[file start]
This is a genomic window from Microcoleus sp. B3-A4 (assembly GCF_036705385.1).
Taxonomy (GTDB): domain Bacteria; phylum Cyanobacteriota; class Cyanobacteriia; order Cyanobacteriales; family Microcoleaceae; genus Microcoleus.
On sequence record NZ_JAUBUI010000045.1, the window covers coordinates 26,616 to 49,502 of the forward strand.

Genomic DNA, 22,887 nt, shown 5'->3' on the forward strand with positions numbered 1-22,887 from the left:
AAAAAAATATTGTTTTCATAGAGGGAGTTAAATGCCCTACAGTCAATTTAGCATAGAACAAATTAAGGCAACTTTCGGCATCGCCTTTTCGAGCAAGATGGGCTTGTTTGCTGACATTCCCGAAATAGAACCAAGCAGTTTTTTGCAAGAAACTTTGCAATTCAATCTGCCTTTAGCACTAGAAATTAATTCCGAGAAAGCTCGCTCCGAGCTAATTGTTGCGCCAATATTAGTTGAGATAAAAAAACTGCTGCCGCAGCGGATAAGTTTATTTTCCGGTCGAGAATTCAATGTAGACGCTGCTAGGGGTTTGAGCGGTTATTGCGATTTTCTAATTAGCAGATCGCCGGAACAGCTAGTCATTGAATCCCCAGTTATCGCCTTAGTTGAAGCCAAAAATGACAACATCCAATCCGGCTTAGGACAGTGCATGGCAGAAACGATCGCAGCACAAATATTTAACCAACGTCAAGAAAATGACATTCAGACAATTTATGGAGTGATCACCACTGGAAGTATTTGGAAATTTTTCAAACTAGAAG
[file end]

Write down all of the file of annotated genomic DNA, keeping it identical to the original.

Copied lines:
This is a genomic window from Microcoleus sp. B3-A4 (assembly GCF_036705385.1).
Taxonomy (GTDB): domain Bacteria; phylum Cyanobacteriota; class Cyanobacteriia; order Cyanobacteriales; family Microcoleaceae; genus Microcoleus.
On sequence record NZ_JAUBUI010000045.1, the window covers coordinates 26,616 to 49,502 of the forward strand.

Genomic DNA, 22,887 nt, shown 5'->3' on the forward strand with positions numbered 1-22,887 from the left:
AAAAAAATATTGTTTTCATAGAGGGAGTTAAATGCCCTACAGTCAATTTAGCATAGAACAAATTAAGGCAACTTTCGGCATCGCCTTTTCGAGCAAGATGGGCTTGTTTGCTGACATTCCCGAAATAGAACCAAGCAGTTTTTTGCAAGAAACTTTGCAATTCAATCTGCCTTTAGCACTAGAAATTAATTCCGAGAAAGCTCGCTCCGAGCTAATTGTTGCGCCAATATTAGTTGAGATAAAAAAACTGCTGCCGCAGCGGATAAGTTTATTTTCCGGTCGAGAATTCAATGTAGACGCTGCTAGGGGTTTGAGCGGTTATTGCGATTTTCTAATTAGCAGATCGCCGGAACAGCTAGTCATTGAATCCCCAGTTATCGCCTTAGTTGAAGCCAAAAATGACAACATCCAATCCGGCTTAGGACAGTGCATGGCAGAAACGATCGCAGCACAAATATTTAACCAACGTCAAGAAAATGACATTCAGACAATTTATGGAGTGATCACCACTGGAAGTATTTGGAAATTTTTCAAACTAGAAG